I'd like to extend my gratitude to Jeanne Holm, the Chief Knowledge Architect at the NASA/Jet Propulsion Laboratory, for her efforts in organizing this conference and for allowing me to attend.
Situated in an East-West orientation, the Ojai Valley provides for awesome sunsets. Most remarkable is how the low rays of the setting sun paint the tops of the mountains surrounding the valley, causing them to briefly glow purple for about 10 minutes - the "Pink Moment."
Continue Reading "Ojai Pink Moment" »
Unfortunately, the organ was out of service, so we did not make as much noise as the title of this post would imply. I did manage to find this video on YouTube to give you an idea of what we did not hear:
Continue Reading "GTD Summer Camp: Making noise at The Getty Museum" »
As I prepare for my upcoming presentation with Steve Barth at KM World: New Fundamentals of Knowledge Worker Productivity, I realize that while the current iteration of GTD has been a transformative tool for personal productivity for me, it doesn't go far enough for the way I work today...
The business world is a much different place from what it was just 15 years ago, when I was first introduced to GTD. The pace with which decisions are made and the information needed to make those decisions has increased to the point where we are expected to be connected at all times (omnipresent) and aware of all of the information (omniscient) that we need to know. Of course, that's not possible for us mere mortals. Nonetheless, the expectations remain.
Continue Reading "Do we need a GTD 2.0? If so, what would it look like?" »
Recorded live with Johann Strauss Orchestra in the Nederlands.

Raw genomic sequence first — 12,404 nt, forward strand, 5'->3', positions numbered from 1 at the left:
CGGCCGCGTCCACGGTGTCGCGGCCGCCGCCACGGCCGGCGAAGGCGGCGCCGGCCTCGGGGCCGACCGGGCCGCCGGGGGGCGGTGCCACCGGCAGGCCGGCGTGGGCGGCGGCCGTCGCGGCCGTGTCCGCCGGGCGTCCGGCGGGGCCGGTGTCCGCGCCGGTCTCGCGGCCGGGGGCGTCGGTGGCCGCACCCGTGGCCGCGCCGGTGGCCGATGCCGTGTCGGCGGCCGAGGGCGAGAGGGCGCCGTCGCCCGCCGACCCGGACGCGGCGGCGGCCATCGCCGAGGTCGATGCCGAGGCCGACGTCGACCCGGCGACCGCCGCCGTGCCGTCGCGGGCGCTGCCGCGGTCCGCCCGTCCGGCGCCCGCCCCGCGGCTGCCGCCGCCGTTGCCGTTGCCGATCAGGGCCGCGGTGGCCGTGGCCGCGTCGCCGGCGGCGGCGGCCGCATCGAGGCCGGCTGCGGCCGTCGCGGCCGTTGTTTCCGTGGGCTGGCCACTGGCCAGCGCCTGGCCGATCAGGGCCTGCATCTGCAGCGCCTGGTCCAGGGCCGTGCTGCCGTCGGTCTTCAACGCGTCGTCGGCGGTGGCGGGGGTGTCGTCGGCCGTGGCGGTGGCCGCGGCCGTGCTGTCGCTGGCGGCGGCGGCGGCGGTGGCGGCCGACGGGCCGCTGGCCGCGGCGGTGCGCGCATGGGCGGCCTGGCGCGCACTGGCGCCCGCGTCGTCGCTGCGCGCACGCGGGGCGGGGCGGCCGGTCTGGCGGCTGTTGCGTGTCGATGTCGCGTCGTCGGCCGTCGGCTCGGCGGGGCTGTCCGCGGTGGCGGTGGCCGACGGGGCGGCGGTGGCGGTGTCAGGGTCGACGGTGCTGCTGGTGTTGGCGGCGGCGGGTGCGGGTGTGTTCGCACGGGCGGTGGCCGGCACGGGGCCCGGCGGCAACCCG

Happy birthday, Bruce!
This podcast is an audio tour of a visual product, an interview Harlan Hugh and Shelley Hayduk of The Brain Technologies at their offices in beautiful Marina Del Rey, California. Also joining me, was my colleague and KM expert, Steve Barth.
As I've written before, Personal Brain is an amazing tool for mapping your brain. You might even call it a true mind mapping tool. Listen to the podcast and you hear why I think so. I plan to make The Brain a key component to my personal knowledge management toolkit along with Lotus Notes, MindManager, and other excellent tools.
You can listen to or download the second part of this interview with Harlan and Shelley over on my Notes on Productivity site.
Podcast: Part two of my interview with The Brain creator, Harlan Hugh.
When I got off the plane in Boston for the Enterprise 2.0 Conference, two weeks ago, I was barely able to walk. The pain was almost unbearable - so much so that I even called my wife and mentioned that I might need her to fly to Boston to help me return to California. My roommate, Michael, got me some Motrin and ice packs and I rested for the night. By morning, I was feeling a little better, and I was able to make it through the conference with small recurrences during the week. I was even able to blog the conference with Michael.
Continue Reading "Leg Pain? You may be sitting on the problem!" »